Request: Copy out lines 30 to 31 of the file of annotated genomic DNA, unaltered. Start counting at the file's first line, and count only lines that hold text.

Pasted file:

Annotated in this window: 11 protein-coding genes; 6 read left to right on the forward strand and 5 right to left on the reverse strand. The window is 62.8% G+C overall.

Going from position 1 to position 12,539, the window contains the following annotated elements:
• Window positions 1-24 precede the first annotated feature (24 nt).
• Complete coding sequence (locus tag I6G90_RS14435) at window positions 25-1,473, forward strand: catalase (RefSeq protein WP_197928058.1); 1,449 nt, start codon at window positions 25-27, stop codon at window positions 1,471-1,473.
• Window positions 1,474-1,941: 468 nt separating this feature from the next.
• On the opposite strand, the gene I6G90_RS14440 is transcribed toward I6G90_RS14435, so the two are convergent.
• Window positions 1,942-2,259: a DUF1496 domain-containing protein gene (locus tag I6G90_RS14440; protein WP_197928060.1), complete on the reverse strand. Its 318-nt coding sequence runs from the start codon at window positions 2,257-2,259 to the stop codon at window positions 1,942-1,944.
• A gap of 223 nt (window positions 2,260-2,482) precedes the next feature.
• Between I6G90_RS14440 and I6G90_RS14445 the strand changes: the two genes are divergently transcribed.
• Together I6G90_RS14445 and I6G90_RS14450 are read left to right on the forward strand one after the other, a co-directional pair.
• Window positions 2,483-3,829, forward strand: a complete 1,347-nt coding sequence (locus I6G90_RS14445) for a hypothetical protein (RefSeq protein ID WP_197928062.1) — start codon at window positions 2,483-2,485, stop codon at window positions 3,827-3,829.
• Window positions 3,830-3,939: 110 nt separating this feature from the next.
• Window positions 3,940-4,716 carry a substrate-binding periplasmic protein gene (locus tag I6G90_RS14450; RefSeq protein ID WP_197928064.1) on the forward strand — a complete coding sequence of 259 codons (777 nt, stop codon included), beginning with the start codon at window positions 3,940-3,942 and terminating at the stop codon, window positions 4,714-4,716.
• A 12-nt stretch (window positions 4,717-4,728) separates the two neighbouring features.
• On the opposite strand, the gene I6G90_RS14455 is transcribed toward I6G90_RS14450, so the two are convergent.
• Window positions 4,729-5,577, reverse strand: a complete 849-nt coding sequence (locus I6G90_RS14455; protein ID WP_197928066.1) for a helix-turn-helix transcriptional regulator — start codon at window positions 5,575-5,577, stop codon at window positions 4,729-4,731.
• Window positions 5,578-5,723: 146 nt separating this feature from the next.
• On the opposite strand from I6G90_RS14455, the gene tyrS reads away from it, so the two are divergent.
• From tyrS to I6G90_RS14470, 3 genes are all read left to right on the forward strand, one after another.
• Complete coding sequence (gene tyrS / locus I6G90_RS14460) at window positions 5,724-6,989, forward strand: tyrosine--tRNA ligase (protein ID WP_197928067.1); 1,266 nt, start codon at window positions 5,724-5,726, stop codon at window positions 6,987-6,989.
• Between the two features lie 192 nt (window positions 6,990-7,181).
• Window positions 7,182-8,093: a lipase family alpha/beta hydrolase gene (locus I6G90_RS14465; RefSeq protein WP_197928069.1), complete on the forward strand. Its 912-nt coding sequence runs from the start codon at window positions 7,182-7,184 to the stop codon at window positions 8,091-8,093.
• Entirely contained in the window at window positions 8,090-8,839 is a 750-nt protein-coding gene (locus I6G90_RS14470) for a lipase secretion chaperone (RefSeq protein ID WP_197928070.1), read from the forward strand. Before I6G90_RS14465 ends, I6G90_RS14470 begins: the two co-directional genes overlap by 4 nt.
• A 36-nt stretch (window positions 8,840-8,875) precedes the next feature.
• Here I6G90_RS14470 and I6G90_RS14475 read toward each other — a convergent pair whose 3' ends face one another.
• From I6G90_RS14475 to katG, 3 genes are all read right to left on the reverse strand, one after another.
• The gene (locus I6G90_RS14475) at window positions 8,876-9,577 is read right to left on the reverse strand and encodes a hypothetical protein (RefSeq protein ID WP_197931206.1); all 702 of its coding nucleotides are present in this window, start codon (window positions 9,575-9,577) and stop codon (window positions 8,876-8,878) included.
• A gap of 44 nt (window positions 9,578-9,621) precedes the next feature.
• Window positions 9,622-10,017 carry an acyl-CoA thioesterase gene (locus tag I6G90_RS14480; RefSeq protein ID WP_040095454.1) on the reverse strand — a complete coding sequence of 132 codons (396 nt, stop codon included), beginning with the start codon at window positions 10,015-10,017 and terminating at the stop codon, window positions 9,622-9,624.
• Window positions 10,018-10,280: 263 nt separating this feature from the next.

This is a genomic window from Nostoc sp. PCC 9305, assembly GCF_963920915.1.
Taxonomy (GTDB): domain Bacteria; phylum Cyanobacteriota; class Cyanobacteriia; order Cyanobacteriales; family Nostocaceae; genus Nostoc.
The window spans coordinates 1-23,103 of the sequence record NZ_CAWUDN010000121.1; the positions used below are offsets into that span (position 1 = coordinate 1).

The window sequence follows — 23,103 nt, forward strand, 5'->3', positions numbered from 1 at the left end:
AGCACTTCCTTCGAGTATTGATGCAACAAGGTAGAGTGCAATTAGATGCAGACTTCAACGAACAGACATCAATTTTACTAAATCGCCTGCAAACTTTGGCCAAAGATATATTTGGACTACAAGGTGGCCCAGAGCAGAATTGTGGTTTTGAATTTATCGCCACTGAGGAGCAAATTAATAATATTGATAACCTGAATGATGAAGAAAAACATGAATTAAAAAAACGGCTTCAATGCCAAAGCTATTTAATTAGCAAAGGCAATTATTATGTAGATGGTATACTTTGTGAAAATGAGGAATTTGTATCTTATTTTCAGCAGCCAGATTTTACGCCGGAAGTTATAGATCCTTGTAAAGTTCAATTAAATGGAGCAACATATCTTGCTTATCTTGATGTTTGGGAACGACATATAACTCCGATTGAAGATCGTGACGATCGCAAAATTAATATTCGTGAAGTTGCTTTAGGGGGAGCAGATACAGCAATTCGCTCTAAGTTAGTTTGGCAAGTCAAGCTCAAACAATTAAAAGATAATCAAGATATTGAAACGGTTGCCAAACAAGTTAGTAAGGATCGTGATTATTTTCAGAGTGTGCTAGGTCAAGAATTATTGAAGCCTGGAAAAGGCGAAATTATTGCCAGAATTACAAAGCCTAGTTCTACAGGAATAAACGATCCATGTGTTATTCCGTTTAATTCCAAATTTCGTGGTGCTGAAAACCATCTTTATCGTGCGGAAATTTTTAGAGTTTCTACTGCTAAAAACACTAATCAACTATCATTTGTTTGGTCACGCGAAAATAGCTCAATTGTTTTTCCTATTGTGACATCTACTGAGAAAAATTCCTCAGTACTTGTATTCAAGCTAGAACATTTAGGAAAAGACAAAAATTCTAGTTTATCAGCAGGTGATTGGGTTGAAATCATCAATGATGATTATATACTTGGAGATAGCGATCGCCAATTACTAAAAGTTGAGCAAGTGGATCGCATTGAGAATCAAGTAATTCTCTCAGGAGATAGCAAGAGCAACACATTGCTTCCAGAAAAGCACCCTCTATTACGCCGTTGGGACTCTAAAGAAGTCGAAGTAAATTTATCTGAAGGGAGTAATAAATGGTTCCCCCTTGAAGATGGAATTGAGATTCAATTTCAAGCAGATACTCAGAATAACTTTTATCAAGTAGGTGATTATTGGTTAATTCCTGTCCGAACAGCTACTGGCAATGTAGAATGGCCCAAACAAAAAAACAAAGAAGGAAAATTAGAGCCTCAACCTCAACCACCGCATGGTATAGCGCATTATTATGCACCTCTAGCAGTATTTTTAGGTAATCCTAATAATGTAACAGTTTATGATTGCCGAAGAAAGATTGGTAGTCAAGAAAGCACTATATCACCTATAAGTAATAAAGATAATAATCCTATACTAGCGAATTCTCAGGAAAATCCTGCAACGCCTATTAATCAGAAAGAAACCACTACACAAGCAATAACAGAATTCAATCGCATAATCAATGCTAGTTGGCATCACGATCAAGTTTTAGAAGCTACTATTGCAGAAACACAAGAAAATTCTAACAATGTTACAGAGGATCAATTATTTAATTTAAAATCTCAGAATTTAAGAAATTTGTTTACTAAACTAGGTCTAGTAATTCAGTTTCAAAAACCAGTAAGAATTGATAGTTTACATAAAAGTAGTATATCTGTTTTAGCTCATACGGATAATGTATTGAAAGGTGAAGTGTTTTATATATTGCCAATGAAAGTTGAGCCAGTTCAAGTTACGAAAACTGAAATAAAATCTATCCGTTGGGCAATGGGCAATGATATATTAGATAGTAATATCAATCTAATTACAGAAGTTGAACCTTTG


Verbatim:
• Window positions 10,018-10,280: 263 nt separating this feature from the next.

This is a genomic window from Nostoc sp. PCC 9305, assembly GCF_963920915.1.